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17 April 2012, 09:36 | Updated: 30 March 2016, 13:50
Inspections at Durham Prison have found one in eight inmates developed a drug problem after being locked up.
A poll of a quarter of all inmates at Durham Prison last year found 13% had developed a problem with drugs since being held in the category B local prison.
The critical inspection also found that up to a third (33.3%) of prisoners were failing random drugs tests, more than a third (36%) thought it was easy to get hold of drugs and almost one in five (18%) thought they would still have a problem after being released.
Nick Hardwick, the Chief Inspector of Prisons, warned not enough was being done to tackle the problem which was linked to bullying and self-harm, saying the most troubling problem facing the prison was the availability of drugs.
Mr Hardwick said:
"The availability of drugs was a significant cause of bullying in the prison. The supply reduction plan was out of date and there was a degree of complacency and a lack of rigour in tackling the problem.
Efforts to reduce demand were also weak. The drug treatment service was poorly staffed and lacked leadership. Many qualified staff had left recently.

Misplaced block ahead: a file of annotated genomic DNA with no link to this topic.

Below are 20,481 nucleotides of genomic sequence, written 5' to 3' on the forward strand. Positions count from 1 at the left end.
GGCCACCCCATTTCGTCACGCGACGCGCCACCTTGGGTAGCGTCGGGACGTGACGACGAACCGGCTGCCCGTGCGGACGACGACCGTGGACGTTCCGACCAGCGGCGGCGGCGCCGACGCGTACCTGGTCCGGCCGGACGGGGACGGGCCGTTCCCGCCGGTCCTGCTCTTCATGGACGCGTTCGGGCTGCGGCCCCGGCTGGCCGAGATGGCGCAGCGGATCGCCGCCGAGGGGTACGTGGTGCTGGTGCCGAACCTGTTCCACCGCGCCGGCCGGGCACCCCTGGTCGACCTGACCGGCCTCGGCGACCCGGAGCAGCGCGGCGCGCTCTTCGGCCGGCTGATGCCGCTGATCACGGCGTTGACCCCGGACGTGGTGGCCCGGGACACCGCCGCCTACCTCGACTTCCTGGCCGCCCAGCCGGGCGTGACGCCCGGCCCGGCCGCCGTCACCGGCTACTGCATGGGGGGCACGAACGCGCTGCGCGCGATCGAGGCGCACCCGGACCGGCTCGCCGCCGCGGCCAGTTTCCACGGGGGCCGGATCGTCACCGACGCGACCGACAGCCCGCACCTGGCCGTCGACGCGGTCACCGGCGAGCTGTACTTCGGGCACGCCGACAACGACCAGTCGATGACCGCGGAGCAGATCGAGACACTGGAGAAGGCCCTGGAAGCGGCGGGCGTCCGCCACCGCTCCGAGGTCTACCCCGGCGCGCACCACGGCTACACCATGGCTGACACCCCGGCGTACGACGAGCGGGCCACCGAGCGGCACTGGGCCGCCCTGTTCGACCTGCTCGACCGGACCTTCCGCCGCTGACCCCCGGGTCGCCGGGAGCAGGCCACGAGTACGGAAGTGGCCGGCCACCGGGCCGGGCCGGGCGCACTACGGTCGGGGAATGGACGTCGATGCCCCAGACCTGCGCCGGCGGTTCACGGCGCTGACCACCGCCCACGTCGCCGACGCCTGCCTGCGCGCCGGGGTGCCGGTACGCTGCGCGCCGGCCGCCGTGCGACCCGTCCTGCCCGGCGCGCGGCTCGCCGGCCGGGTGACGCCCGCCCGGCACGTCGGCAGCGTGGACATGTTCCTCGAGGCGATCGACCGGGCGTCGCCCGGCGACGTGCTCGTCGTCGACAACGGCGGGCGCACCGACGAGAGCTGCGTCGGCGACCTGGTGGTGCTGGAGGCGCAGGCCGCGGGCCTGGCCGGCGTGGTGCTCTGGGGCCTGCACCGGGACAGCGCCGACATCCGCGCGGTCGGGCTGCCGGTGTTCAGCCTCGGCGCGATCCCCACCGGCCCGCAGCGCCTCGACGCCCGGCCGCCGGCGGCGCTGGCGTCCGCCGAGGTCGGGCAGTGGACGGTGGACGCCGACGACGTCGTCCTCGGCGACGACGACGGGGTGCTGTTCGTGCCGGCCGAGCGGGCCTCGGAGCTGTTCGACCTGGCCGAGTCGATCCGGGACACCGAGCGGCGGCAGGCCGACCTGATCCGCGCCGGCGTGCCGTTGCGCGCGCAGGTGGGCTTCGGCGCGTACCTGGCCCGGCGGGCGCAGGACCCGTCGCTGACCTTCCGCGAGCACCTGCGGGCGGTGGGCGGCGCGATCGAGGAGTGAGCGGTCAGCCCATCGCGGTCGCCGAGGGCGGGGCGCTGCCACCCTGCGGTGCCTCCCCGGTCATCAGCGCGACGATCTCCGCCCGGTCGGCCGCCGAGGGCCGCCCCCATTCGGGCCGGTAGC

Inspectors also found links between poor treatment and self-harm."
The report showed there were more than 250 incidents of self-harm in the nine months before the inspection in October last year.
The survey of 216 of the 928 prisoners (23%) at the North East jail last September found that, on average, one in five inmates (21.7%) tested positive during random drugs tests in the six months to last August but this rose to 33.3% in both February and June.
The inspectors expressed concern that only 53 of the 115 suspicion tests requested between July and September were carried out.
Michael Spurr, chief executive of the National Offender Management Service, said:
"I accept that there is more to do, especially with regard to drugs, and the governor and his staff will focus on the areas identified for further improvement.''